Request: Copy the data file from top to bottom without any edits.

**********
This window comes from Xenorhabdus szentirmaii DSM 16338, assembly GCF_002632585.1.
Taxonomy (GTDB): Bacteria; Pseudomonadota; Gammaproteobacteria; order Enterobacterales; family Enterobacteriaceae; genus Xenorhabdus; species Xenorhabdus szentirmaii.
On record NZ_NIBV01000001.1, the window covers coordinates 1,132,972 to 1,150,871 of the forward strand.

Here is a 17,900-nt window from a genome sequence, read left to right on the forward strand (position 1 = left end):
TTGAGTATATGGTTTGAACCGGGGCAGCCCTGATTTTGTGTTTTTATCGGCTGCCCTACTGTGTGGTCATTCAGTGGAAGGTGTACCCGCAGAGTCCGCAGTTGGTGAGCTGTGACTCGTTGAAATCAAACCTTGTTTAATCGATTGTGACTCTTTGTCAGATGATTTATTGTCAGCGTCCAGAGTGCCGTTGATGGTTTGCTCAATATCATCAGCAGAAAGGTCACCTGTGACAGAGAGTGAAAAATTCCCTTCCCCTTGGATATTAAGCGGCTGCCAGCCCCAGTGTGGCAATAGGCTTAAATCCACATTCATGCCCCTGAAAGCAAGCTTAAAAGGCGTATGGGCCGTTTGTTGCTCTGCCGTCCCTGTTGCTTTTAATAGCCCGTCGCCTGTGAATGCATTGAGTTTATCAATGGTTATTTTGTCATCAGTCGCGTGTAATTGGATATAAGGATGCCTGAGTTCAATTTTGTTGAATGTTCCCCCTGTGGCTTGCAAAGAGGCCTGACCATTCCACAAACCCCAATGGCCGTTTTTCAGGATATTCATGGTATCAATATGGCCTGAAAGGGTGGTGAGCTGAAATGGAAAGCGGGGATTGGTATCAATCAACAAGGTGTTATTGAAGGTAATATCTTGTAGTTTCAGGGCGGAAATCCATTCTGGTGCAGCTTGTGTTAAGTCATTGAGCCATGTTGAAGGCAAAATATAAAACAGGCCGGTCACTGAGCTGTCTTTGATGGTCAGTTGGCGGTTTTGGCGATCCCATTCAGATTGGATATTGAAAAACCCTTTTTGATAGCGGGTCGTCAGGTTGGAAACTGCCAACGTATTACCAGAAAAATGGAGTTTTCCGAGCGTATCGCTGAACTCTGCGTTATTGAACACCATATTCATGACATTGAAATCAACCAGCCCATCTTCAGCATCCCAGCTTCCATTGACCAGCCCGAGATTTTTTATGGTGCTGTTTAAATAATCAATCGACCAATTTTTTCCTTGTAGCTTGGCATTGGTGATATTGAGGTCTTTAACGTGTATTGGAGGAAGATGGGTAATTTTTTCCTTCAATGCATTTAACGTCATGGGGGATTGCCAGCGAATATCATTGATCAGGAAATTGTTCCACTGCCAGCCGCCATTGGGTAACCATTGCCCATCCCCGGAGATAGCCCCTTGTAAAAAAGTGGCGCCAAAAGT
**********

This window comes from Xenorhabdus szentirmaii DSM 16338, assembly GCF_002632585.1.
Taxonomy (GTDB): Bacteria; Pseudomonadota; Gammaproteobacteria; order Enterobacterales; family Enterobacteriaceae; genus Xenorhabdus; species Xenorhabdus szentirmaii.
On record NZ_NIBV01000001.1, the window covers coordinates 1,132,972 to 1,150,871 of the forward strand.

Here is a 17,900-nt window from a genome sequence, read left to right on the forward strand (position 1 = left end):
TTGAGTATATGGTTTGAACCGGGGCAGCCCTGATTTTGTGTTTTTATCGGCTGCCCTACTGTGTGGTCATTCAGTGGAAGGTGTACCCGCAGAGTCCGCAGTTGGTGAGCTGTGACTCGTTGAAATCAAACCTTGTTTAATCGATTGTGACTCTTTGTCAGATGATTTATTGTCAGCGTCCAGAGTGCCGTTGATGGTTTGCTCAATATCATCAGCAGAAAGGTCACCTGTGACAGAGAGTGAAAAATTCCCTTCCCCTTGGATATTAAGCGGCTGCCAGCCCCAGTGTGGCAATAGGCTTAAATCCACATTCATGCCCCTGAAAGCAAGCTTAAAAGGCGTATGGGCCGTTTGTTGCTCTGCCGTCCCTGTTGCTTTTAATAGCCCGTCGCCTGTGAATGCATTGAGTTTATCAATGGTTATTTTGTCATCAGTCGCGTGTAATTGGATATAAGGATGCCTGAGTTCAATTTTGTTGAATGTTCCCCCTGTGGCTTGCAAAGAGGCCTGACCATTCCACAAACCCCAATGGCCGTTTTTCAGGATATTCATGGTATCAATATGGCCTGAAAGGGTGGTGAGCTGAAATGGAAAGCGGGGATTGGTATCAATCAACAAGGTGTTATTGAAGGTAATATCTTGTAGTTTCAGGGCGGAAATCCATTCTGGTGCAGCTTGTGTTAAGTCATTGAGCCATGTTGAAGGCAAAATATAAAACAGGCCGGTCACTGAGCTGTCTTTGATGGTCAGTTGGCGGTTTTGGCGATCCCATTCAGATTGGATATTGAAAAACCCTTTTTGATAGCGGGTCGTCAGGTTGGAAACTGCCAACGTATTACCAGAAAAATGGAGTTTTCCGAGCGTATCGCTGAACTCTGCGTTATTGAACACCATATTCATGACATTGAAATCAACCAGCCCATCTTCAGCATCCCAGCTTCCATTGACCAGCCCGAGATTTTTTATGGTGCTGTTTAAATAATCAATCGACCAATTTTTTCCTTGTAGCTTGGCATTGGTGATATTGAGGTCTTTAACGTGTATTGGAGGAAGATGGGTAATTTTTTCCTTCAATGCATTTAACGTCATGGGGGATTGCCAGCGAATATCATTGATCAGGAAATTGTTCCACTGCCAGCCGCCATTGGGTAACCATTGCCCATCCCCGGAGATAGCCCCTTGTAAAAAAGTGGCGCCAAAAGT